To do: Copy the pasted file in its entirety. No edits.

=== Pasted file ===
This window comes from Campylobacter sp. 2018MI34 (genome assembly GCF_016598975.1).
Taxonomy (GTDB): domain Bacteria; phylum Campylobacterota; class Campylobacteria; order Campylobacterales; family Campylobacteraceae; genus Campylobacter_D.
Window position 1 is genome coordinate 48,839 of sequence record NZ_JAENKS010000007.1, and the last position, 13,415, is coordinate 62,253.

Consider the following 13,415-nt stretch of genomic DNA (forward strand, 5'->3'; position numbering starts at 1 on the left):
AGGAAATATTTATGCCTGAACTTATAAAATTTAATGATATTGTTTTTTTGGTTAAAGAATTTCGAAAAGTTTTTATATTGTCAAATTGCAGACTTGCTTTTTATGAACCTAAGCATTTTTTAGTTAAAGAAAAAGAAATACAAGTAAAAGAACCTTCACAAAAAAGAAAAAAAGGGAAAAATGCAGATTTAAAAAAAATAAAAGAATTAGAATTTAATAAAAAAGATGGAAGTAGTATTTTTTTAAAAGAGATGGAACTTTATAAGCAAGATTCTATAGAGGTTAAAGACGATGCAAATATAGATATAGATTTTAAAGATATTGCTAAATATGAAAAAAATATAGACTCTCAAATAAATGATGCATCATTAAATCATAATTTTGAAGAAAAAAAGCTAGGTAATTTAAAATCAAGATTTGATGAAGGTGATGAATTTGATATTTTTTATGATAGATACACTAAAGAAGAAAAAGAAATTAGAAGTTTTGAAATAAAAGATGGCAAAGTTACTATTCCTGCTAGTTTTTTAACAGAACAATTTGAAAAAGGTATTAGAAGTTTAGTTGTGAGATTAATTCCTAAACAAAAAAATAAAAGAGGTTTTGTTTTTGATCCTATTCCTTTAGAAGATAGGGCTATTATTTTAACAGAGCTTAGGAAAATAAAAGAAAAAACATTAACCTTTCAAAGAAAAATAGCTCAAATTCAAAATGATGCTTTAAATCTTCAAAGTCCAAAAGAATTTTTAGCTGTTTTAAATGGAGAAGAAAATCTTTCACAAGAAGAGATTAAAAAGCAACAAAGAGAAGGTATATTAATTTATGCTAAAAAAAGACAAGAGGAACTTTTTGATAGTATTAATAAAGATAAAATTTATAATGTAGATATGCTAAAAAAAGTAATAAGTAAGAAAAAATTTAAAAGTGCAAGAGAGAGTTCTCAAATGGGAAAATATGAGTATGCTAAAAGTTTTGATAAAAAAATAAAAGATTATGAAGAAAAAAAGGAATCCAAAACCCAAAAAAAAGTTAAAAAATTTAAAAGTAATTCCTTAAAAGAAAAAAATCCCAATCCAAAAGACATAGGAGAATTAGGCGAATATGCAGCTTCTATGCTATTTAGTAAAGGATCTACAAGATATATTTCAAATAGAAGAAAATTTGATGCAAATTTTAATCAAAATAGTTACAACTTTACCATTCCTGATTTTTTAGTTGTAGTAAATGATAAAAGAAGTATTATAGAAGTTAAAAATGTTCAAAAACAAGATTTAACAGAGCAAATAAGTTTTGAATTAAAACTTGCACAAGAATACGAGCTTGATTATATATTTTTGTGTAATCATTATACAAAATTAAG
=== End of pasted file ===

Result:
This window comes from Campylobacter sp. 2018MI34 (genome assembly GCF_016598975.1).
Taxonomy (GTDB): domain Bacteria; phylum Campylobacterota; class Campylobacteria; order Campylobacterales; family Campylobacteraceae; genus Campylobacter_D.
Window position 1 is genome coordinate 48,839 of sequence record NZ_JAENKS010000007.1, and the last position, 13,415, is coordinate 62,253.

Consider the following 13,415-nt stretch of genomic DNA (forward strand, 5'->3'; position numbering starts at 1 on the left):
AGGAAATATTTATGCCTGAACTTATAAAATTTAATGATATTGTTTTTTTGGTTAAAGAATTTCGAAAAGTTTTTATATTGTCAAATTGCAGACTTGCTTTTTATGAACCTAAGCATTTTTTAGTTAAAGAAAAAGAAATACAAGTAAAAGAACCTTCACAAAAAAGAAAAAAAGGGAAAAATGCAGATTTAAAAAAAATAAAAGAATTAGAATTTAATAAAAAAGATGGAAGTAGTATTTTTTTAAAAGAGATGGAACTTTATAAGCAAGATTCTATAGAGGTTAAAGACGATGCAAATATAGATATAGATTTTAAAGATATTGCTAAATATGAAAAAAATATAGACTCTCAAATAAATGATGCATCATTAAATCATAATTTTGAAGAAAAAAAGCTAGGTAATTTAAAATCAAGATTTGATGAAGGTGATGAATTTGATATTTTTTATGATAGATACACTAAAGAAGAAAAAGAAATTAGAAGTTTTGAAATAAAAGATGGCAAAGTTACTATTCCTGCTAGTTTTTTAACAGAACAATTTGAAAAAGGTATTAGAAGTTTAGTTGTGAGATTAATTCCTAAACAAAAAAATAAAAGAGGTTTTGTTTTTGATCCTATTCCTTTAGAAGATAGGGCTATTATTTTAACAGAGCTTAGGAAAATAAAAGAAAAAACATTAACCTTTCAAAGAAAAATAGCTCAAATTCAAAATGATGCTTTAAATCTTCAAAGTCCAAAAGAATTTTTAGCTGTTTTAAATGGAGAAGAAAATCTTTCACAAGAAGAGATTAAAAAGCAACAAAGAGAAGGTATATTAATTTATGCTAAAAAAAGACAAGAGGAACTTTTTGATAGTATTAATAAAGATAAAATTTATAATGTAGATATGCTAAAAAAAGTAATAAGTAAGAAAAAATTTAAAAGTGCAAGAGAGAGTTCTCAAATGGGAAAATATGAGTATGCTAAAAGTTTTGATAAAAAAATAAAAGATTATGAAGAAAAAAAGGAATCCAAAACCCAAAAAAAAGTTAAAAAATTTAAAAGTAATTCCTTAAAAGAAAAAAATCCCAATCCAAAAGACATAGGAGAATTAGGCGAATATGCAGCTTCTATGCTATTTAGTAAAGGATCTACAAGATATATTTCAAATAGAAGAAAATTTGATGCAAATTTTAATCAAAATAGTTACAACTTTACCATTCCTGATTTTTTAGTTGTAGTAAATGATAAAAGAAGTATTATAGAAGTTAAAAATGTTCAAAAACAAGATTTAACAGAGCAAATAAGTTTTGAATTAAAACTTGCACAAGAATACGAGCTTGATTATATATTTTTGTGTAATCATTATACAAAATTAAG